Robert Ruggles Retiring as Florida A&M University Journalism Dean
Thursday, September 18, 2003
Robert Ruggles is resigning as founding dean of Florida A&M University's School of Journalism and Graphic Communication, one of the leading journalism schools at a historically black college, he told the faculty today. The news was first reported last night by the student newspaper, The Famuan.
Associate Dean James Hawkins was named interim dean.
Ruggles, who is white, established the first accredited journalism program at a historically black university. He started the journalism program in 1974 and became dean of the new school in 1982. The program was accredited that year.
Among the school's graduates is Kimberly Godwin, who in July left KNBC-TV Los Angeles as vice president and news director, after being one of the few African American women to hold such a position. She has just returned to the school as an adjunct professor while she works on a graduate degree, Ruggles told Journal-isms.
Ruggles, who turned 64 in July, said he will be leaving the campus on Sept. 29, choosing this moment because "we have a $4 million deficit" on the school's new journalism building and "I'm out of gas." He's raised $4.5 million to $5 million, he said, and "someone else needs to come in" to finish the job. "My students deserve this building like nobody else," he said.
Moreover, Ruggles said he was concerned about the university's move to become the first historically black institution to play Division I-A football, saying that in his experience -- he came from the University of Oklahoma -- such a status siphons money from academics.
It was apparent that Ruggles and the university administration were at odds over funding for the journalism building and that that might have prompted Ruggles' retirement. Herbert Bailey, the university provost's assistant in budget and fiscal affairs, said Ruggles was frustrated about his budget in a recent conversation.
When Ruggles came to FAMU in 1974, its future was uncertain. When he was asked what the school needed, he said he submitted a 19-page memo, single-spaced.
"I came here because I saw a challenge," he said. "I had an opportunity to start something from scratch and not to [deal with] somebody else's mistakes. I came here with my eyes wide open. I knew there were major cultural differences, but I think by and large I've managed to get along with everybody. I'm pretty impatient, no matter what color you are, if they don't do their jobs or do it sloppily."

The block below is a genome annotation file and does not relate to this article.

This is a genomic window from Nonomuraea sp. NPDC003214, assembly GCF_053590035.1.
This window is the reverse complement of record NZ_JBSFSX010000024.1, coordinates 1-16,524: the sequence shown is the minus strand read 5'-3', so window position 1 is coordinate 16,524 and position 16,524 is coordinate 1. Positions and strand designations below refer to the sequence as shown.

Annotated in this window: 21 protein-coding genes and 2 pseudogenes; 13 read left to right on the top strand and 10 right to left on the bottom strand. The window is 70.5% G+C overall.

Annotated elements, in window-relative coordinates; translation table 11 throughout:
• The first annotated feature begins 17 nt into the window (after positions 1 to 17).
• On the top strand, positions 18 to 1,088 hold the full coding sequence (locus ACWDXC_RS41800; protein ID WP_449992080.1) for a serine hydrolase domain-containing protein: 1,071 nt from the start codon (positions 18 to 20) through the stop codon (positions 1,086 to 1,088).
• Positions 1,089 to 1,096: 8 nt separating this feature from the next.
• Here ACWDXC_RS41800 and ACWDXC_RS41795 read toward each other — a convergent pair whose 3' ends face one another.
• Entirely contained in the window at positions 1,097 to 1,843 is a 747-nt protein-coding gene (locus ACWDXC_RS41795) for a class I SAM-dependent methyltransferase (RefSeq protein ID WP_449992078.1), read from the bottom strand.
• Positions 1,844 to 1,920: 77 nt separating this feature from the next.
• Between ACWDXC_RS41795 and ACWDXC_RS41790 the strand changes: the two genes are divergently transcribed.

His legacy will include, Ruggles told Journal-isms, raising at least $15 million for the school, developing good scholarship and faculty development programs, "thanks to funding from the Knight Foundation," having both parts of the school -- journalism and graphic arts -- accredited, garnering a national reputation, constructing the building, and attracting "a damn good faculty." In 1997, the school received a $3 million grant -- the largest private gift in the school's history -- from the John S. and James L. Knight Foundation for the new building.
Ruggles estimated that 11,000 to 12,000 students have gone through the journalism school, and said 550 are there now. In 1999, Ruggles was named The Freedom Forum Journalism Administrator of the Year.
Robert Johnson, founder of Black Entertainment Television, says the cable industry "treats black-oriented programming with benign neglect. They really don't believe it is a revenue driver. Most of the programming decision-makers don't identify with it. They feel they have a black subscriber base without any programming that appeals to them."
In a q-and-a with Broadcasting & Cable, Johnson said that, "for example, four or five years back, I wanted to create a black family channel. We developed a program model, proposed several types of structures, a C-SPAN- type -- joint ownership with the industry and BET -- or another where [operators] would share in the upside revenue after we recouped programming costs. We got it endorsed by every civil rights and social organization you could imagine. And we got absolutely no takers for the concept."
Johnson continued: "The cable industry ought to put dollars behind BET and TV One. There should be a black pay cable channel right alongside HBO and Showtime. It would stimulate the production of black feature films; films could be placed theatrically, then put on the pay service and then sold into syndication and later on cable.